Expression level of the biomarker can also be determined by examining the protein product. Determining the protein level involves (a) providing a biological sample containing expression product of the biomarker; and (b) measuring the amount of any immunospecific binding that occurs between an antibody that selectively recognizes and binds to the expression product of the biomarker in the sample, in which the amount of immunospecific binding indicates the level of the biomarker expression, or (c) monitoring the binding of a protein that positively or negatively regulates a biomarker. This information is then compared to a pre-determined base line and analyzed to identify those patients suitable for therapy.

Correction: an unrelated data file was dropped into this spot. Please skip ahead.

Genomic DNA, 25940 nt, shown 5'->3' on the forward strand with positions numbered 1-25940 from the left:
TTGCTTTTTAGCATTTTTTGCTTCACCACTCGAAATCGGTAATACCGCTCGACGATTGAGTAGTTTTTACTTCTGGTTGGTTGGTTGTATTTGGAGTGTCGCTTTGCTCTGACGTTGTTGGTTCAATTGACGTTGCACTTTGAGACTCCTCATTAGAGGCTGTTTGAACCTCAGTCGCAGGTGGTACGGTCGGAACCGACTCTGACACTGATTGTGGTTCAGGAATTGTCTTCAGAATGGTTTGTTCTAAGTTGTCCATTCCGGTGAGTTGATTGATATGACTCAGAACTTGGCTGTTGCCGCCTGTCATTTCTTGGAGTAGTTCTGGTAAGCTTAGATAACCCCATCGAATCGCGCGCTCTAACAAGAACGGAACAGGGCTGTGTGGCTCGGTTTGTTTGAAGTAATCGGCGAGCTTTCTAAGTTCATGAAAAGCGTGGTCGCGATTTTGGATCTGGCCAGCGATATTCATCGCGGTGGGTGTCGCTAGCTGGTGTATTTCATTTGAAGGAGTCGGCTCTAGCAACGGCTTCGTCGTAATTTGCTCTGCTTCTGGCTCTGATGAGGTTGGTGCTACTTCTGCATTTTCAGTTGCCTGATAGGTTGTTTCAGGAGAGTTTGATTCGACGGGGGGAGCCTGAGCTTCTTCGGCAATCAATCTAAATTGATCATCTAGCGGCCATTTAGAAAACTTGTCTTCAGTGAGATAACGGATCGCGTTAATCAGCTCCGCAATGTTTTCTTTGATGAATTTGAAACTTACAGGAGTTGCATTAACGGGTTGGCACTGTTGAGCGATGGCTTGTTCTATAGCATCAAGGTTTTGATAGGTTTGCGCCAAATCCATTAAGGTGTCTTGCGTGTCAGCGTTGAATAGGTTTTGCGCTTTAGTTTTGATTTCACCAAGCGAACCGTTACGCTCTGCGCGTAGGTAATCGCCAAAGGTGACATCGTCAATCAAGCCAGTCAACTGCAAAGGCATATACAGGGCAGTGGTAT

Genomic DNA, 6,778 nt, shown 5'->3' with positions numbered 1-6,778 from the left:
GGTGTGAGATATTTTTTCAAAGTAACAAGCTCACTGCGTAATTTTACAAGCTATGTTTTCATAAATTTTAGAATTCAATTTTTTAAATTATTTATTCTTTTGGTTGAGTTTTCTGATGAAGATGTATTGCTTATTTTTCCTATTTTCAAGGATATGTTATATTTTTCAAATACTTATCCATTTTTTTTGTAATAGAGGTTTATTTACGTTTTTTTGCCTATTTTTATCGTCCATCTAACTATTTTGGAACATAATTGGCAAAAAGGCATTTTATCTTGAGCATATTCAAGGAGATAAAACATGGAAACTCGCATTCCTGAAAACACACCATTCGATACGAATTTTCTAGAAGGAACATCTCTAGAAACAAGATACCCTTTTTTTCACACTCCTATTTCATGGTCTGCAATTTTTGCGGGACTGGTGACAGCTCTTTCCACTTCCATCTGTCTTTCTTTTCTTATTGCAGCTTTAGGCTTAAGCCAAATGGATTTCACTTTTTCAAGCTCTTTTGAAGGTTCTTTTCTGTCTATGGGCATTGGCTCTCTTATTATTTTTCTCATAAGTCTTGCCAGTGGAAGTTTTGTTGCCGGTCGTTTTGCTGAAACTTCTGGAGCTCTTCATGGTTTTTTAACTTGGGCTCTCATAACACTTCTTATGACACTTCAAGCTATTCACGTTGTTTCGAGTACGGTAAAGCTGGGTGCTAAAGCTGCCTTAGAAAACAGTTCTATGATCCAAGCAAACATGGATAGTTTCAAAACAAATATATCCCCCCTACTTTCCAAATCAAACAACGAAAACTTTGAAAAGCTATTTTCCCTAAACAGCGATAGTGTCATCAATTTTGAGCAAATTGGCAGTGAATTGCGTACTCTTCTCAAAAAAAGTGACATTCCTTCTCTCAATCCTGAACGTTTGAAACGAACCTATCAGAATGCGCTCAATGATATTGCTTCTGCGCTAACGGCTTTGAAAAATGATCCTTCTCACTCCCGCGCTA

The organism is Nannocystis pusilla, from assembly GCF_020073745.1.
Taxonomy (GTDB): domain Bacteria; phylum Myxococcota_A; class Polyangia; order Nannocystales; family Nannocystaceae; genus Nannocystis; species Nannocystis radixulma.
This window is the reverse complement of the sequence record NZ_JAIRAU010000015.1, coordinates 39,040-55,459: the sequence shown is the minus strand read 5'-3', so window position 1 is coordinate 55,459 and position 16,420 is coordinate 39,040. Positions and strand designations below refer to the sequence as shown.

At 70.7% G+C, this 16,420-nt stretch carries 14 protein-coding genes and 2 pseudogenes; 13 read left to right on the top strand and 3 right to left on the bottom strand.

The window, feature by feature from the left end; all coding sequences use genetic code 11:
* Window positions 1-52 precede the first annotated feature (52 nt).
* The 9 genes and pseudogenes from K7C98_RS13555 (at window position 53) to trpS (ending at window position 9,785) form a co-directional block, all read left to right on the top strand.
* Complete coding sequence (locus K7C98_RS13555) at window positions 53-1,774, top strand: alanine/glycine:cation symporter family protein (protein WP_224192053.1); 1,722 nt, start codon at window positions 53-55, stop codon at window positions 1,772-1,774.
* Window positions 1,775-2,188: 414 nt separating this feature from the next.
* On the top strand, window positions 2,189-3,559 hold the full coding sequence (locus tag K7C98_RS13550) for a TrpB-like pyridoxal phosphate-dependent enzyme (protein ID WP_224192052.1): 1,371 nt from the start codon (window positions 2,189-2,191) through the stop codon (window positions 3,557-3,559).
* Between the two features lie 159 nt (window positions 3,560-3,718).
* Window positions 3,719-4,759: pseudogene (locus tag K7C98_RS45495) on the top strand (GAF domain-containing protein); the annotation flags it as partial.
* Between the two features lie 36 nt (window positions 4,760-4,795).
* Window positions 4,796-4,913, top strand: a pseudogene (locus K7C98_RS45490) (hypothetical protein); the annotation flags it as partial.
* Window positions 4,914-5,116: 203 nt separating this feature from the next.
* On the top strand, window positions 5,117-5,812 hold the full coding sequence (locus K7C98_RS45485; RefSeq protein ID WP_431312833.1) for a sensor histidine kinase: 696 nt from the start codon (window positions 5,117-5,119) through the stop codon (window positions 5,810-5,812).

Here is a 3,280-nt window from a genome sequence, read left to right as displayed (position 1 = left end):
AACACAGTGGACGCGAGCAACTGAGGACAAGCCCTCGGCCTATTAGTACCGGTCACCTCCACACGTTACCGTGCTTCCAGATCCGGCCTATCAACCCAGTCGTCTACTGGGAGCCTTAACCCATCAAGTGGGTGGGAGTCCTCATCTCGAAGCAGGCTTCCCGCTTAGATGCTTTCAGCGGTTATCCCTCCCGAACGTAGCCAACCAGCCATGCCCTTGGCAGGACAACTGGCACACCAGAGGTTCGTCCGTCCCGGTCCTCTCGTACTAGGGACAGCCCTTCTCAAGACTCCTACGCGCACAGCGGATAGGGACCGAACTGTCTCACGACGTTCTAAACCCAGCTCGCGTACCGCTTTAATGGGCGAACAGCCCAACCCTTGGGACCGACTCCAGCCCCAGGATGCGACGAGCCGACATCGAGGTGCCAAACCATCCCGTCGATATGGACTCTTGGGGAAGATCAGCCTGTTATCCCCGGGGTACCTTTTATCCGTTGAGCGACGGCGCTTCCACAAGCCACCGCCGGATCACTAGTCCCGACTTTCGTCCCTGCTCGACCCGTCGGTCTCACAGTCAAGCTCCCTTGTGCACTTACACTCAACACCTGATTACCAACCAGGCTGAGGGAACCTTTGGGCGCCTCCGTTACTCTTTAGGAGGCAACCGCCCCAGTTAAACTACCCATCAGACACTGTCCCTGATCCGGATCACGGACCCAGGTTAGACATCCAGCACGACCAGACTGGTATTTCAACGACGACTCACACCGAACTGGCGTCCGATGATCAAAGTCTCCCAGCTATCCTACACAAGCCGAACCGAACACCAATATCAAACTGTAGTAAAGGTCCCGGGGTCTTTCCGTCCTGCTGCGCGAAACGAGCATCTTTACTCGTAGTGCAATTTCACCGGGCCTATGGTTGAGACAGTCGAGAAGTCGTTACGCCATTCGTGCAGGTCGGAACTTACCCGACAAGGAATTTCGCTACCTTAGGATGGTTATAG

A variety of techniques are available in the art for protein analysis. They include but are not limited to radioimmunoassays, ELISA (enzyme linked immunosorbent assays), “sandwich” immunoassays, immunoradiometric assays, in situ immunoassays (using e.g., colloidal gold, enzyme or radioisotope labels), western blot analysis, immunoprecipitation assays, immunofluorescent assays, flow cytometry, immunohistochemistry, confocal microscopy, enzymatic assays, and PAGE-SDS.

Antibodies that specifically recognize and bind to the protein products of the expression products of the biomarkers are required for immunoassays. These may be purchased from commercial vendors or generated and screened using methods well known in the art. See Harlow and Lane (1988) supra. and Sambrook et al. (1989) supra.

Treatment